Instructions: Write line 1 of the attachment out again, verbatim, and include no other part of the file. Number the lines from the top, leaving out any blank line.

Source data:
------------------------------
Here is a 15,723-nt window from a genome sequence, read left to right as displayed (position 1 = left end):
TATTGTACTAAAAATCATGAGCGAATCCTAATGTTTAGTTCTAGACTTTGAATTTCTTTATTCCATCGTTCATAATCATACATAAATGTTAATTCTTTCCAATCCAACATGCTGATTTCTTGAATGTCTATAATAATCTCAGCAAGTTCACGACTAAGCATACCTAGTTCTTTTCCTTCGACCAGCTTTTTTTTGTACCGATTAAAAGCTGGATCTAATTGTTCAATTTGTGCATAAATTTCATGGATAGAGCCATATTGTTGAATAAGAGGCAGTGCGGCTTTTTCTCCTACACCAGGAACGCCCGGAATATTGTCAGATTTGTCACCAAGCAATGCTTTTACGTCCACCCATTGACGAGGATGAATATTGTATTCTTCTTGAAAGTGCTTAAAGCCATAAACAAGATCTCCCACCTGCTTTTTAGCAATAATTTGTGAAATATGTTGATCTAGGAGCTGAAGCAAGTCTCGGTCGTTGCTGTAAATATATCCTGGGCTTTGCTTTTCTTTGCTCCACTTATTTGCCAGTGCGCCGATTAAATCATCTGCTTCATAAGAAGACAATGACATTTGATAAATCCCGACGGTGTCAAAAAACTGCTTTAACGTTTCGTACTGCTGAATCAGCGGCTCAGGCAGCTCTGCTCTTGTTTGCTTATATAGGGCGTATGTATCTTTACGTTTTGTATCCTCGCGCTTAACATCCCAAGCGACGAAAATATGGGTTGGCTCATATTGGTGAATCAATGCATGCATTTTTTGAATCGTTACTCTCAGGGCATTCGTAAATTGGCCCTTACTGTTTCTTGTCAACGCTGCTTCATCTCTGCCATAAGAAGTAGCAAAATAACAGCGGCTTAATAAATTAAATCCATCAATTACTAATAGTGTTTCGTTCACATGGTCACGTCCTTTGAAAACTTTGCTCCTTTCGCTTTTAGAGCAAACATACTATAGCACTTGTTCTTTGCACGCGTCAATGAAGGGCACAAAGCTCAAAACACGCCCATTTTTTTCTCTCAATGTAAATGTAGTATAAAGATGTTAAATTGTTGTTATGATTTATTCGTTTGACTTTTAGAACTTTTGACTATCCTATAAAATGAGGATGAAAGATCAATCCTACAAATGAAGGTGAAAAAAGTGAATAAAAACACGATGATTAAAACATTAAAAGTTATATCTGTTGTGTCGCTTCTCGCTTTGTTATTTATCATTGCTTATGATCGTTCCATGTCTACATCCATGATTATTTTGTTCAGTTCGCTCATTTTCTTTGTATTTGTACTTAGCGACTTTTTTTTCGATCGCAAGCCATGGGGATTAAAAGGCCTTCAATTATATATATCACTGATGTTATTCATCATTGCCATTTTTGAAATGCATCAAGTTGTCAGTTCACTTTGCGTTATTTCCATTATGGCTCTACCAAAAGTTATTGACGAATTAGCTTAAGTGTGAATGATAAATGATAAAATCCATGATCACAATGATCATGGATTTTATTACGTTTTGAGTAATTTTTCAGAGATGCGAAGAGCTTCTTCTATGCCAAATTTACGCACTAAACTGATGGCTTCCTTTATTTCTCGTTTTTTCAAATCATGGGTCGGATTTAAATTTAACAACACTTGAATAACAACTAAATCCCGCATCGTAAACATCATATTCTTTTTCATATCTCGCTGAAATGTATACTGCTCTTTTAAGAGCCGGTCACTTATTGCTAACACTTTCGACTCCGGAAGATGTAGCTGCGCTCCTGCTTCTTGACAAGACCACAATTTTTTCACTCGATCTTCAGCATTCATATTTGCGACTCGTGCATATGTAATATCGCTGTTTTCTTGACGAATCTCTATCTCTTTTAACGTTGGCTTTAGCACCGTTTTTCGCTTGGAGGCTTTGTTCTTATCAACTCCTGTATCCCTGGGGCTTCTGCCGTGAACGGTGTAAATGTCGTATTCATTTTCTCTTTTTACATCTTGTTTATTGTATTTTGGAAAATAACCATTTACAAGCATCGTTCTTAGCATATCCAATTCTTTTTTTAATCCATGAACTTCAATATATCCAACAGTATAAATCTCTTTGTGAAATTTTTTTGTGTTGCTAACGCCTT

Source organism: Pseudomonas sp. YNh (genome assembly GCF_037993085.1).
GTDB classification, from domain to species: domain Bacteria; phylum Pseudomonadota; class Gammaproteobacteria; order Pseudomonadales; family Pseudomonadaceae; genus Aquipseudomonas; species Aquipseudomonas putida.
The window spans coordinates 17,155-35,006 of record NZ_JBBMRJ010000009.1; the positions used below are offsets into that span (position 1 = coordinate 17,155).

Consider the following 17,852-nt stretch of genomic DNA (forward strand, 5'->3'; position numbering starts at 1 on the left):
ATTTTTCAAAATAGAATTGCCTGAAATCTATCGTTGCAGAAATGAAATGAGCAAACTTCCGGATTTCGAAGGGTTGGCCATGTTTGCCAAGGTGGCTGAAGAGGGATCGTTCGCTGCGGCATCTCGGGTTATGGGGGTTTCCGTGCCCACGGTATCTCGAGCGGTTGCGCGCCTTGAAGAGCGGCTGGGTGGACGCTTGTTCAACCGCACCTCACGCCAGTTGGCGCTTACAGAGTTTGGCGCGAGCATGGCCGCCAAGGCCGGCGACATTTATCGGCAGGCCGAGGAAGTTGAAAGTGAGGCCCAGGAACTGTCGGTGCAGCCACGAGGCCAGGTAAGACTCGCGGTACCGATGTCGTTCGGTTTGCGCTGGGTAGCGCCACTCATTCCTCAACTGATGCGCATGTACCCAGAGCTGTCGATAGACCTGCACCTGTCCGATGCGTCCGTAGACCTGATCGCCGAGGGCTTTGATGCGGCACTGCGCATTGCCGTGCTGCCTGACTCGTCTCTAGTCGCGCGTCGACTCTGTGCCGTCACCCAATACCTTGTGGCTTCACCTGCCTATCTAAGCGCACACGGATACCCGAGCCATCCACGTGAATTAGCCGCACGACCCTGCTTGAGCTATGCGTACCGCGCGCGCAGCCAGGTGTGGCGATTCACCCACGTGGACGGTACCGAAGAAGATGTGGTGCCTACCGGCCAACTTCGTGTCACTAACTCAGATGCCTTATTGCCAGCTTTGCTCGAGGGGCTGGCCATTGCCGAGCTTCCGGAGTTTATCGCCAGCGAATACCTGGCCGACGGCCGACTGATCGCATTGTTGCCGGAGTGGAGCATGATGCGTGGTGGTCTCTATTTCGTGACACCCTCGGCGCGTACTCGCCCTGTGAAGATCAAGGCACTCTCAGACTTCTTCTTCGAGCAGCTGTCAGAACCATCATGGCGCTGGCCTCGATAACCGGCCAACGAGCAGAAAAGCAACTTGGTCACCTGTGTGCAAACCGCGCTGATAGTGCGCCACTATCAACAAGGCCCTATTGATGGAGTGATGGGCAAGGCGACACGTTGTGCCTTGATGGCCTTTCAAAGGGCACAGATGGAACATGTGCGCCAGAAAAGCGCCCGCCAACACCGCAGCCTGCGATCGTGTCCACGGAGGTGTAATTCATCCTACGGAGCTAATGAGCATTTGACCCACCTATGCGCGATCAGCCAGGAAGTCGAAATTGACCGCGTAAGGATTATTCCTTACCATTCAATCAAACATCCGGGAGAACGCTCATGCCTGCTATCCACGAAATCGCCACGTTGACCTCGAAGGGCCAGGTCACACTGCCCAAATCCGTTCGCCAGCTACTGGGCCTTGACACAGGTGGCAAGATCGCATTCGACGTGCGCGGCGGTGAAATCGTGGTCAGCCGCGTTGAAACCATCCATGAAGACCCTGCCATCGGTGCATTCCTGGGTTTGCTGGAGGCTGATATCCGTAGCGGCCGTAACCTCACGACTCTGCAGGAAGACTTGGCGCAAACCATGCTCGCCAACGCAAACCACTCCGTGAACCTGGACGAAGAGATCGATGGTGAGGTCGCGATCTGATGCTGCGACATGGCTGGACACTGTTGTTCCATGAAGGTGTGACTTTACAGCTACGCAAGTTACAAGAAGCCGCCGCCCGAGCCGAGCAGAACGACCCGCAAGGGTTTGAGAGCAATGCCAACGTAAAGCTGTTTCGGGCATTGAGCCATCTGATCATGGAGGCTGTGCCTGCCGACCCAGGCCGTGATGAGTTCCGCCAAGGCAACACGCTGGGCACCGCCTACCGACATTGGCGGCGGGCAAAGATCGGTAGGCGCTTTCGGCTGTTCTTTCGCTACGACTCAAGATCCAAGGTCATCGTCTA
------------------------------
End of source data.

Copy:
Here is a 15,723-nt window from a genome sequence, read left to right as displayed (position 1 = left end):